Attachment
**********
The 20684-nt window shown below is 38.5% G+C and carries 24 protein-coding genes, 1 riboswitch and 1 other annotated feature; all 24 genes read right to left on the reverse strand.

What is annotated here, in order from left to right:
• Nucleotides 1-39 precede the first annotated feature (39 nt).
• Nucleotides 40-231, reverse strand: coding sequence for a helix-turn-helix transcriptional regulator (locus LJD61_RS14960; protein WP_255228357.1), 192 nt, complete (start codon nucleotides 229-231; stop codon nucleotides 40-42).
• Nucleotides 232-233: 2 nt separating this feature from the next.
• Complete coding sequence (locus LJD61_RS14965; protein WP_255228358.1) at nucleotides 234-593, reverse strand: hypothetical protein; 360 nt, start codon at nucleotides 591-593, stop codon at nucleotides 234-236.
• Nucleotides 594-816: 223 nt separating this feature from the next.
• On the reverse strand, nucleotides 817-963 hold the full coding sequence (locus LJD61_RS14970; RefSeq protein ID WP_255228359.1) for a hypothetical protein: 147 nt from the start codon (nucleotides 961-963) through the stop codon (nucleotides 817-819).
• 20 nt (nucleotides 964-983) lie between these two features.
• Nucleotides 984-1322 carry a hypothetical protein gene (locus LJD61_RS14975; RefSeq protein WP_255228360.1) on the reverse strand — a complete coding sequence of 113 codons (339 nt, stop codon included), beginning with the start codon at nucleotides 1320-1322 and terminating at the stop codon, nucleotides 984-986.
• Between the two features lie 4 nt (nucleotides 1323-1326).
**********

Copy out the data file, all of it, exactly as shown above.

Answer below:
The 20684-nt window shown below is 38.5% G+C and carries 24 protein-coding genes, 1 riboswitch and 1 other annotated feature; all 24 genes read right to left on the reverse strand.

What is annotated here, in order from left to right:
• Nucleotides 1-39 precede the first annotated feature (39 nt).
• Nucleotides 40-231, reverse strand: coding sequence for a helix-turn-helix transcriptional regulator (locus LJD61_RS14960; protein WP_255228357.1), 192 nt, complete (start codon nucleotides 229-231; stop codon nucleotides 40-42).
• Nucleotides 232-233: 2 nt separating this feature from the next.
• Complete coding sequence (locus LJD61_RS14965; protein WP_255228358.1) at nucleotides 234-593, reverse strand: hypothetical protein; 360 nt, start codon at nucleotides 591-593, stop codon at nucleotides 234-236.
• Nucleotides 594-816: 223 nt separating this feature from the next.
• On the reverse strand, nucleotides 817-963 hold the full coding sequence (locus LJD61_RS14970; RefSeq protein ID WP_255228359.1) for a hypothetical protein: 147 nt from the start codon (nucleotides 961-963) through the stop codon (nucleotides 817-819).
• 20 nt (nucleotides 964-983) lie between these two features.
• Nucleotides 984-1322 carry a hypothetical protein gene (locus LJD61_RS14975; RefSeq protein WP_255228360.1) on the reverse strand — a complete coding sequence of 113 codons (339 nt, stop codon included), beginning with the start codon at nucleotides 1320-1322 and terminating at the stop codon, nucleotides 984-986.
• Between the two features lie 4 nt (nucleotides 1323-1326).